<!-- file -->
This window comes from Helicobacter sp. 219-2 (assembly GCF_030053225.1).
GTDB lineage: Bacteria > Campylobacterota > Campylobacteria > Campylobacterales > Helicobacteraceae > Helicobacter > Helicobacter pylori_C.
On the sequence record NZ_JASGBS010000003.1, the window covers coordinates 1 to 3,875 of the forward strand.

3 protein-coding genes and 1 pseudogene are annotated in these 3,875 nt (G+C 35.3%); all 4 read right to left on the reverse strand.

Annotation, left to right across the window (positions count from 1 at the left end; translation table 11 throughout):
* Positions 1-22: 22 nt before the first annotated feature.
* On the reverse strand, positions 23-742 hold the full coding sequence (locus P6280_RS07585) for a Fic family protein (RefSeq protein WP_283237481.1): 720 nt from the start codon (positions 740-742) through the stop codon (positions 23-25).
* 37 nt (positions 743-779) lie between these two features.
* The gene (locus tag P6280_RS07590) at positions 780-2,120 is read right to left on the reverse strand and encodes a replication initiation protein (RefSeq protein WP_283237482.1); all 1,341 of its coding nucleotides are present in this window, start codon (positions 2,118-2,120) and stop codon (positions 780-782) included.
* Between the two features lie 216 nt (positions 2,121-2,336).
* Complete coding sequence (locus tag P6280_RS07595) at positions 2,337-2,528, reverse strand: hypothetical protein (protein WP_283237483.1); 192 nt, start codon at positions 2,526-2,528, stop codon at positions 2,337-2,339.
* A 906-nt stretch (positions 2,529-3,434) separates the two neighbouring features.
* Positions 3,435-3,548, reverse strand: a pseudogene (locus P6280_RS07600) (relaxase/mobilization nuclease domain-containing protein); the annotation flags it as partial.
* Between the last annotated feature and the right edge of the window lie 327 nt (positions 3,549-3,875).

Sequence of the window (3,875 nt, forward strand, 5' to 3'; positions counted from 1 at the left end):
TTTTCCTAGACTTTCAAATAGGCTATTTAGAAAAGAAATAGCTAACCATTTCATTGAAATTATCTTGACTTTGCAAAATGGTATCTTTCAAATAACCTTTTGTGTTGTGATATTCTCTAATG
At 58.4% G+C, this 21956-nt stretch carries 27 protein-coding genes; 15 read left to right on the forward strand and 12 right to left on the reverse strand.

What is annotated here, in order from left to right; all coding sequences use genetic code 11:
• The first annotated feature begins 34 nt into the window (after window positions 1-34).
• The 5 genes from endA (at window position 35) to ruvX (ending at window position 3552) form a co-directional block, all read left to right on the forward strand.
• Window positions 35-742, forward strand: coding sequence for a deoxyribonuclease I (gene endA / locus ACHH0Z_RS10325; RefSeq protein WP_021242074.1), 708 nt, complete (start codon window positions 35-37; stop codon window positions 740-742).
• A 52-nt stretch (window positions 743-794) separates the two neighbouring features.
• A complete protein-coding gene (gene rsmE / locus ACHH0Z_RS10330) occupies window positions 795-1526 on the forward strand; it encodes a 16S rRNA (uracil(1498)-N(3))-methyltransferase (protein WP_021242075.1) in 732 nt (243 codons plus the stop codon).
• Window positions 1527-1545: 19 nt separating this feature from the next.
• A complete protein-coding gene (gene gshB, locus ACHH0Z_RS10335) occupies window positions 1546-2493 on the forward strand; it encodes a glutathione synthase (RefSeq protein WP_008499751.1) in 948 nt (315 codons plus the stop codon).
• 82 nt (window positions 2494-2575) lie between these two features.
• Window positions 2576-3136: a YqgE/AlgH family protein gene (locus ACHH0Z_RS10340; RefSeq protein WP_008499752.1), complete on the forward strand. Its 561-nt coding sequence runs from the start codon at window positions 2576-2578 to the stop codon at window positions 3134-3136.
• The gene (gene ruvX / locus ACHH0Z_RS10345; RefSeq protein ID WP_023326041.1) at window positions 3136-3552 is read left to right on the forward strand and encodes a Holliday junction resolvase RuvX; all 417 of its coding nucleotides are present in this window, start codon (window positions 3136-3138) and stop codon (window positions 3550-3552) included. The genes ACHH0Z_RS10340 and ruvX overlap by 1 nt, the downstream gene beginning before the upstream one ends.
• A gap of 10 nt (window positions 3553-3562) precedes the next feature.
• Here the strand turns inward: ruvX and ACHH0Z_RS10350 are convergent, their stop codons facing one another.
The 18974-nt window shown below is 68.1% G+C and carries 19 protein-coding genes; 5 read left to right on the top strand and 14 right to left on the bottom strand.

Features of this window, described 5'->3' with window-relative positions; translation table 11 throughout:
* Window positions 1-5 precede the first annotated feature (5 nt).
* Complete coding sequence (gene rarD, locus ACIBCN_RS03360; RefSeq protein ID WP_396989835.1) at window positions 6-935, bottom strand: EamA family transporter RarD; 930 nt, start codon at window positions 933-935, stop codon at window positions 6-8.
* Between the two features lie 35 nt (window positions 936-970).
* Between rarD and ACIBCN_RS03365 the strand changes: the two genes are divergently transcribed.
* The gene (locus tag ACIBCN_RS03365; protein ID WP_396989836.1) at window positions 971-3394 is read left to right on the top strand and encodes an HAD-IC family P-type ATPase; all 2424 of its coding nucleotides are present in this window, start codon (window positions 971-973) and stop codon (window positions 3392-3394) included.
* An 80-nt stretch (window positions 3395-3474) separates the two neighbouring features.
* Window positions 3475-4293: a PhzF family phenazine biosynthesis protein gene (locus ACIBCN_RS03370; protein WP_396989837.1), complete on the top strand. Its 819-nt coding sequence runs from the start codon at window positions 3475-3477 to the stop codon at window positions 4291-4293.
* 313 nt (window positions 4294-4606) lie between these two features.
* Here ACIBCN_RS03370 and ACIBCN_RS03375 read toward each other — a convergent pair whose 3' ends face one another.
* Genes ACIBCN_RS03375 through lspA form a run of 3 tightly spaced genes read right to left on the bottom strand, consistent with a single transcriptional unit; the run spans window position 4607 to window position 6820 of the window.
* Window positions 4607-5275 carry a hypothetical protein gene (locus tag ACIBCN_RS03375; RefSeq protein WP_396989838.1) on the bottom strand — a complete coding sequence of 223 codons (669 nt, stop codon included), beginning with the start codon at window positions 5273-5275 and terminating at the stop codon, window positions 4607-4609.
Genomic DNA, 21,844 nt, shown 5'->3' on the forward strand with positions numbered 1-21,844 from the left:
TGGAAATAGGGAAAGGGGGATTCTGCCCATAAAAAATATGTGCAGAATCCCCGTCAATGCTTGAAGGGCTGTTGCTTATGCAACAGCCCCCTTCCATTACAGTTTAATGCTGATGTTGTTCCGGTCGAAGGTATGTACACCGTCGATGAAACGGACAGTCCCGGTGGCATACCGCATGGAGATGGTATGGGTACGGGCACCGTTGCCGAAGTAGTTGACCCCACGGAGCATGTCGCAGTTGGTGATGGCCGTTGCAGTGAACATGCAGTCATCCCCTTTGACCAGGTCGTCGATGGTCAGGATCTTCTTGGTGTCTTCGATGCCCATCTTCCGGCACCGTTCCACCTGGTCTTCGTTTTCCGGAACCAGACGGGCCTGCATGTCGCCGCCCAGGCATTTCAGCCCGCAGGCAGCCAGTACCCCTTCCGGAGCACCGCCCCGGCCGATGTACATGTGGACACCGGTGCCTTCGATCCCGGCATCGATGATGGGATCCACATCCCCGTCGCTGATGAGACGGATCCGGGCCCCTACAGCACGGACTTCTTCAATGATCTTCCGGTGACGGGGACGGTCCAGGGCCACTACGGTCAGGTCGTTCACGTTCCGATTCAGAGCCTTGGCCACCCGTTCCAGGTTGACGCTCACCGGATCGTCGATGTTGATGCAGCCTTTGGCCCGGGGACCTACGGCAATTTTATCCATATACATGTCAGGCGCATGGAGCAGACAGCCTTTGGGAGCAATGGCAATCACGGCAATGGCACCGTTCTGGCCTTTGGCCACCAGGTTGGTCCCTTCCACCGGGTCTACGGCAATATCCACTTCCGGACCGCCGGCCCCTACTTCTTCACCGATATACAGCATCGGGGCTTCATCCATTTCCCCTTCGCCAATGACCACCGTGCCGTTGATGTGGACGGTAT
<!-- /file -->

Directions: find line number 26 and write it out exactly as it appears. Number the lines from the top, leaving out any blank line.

• 82 nt (window positions 2494-2575) lie between these two features.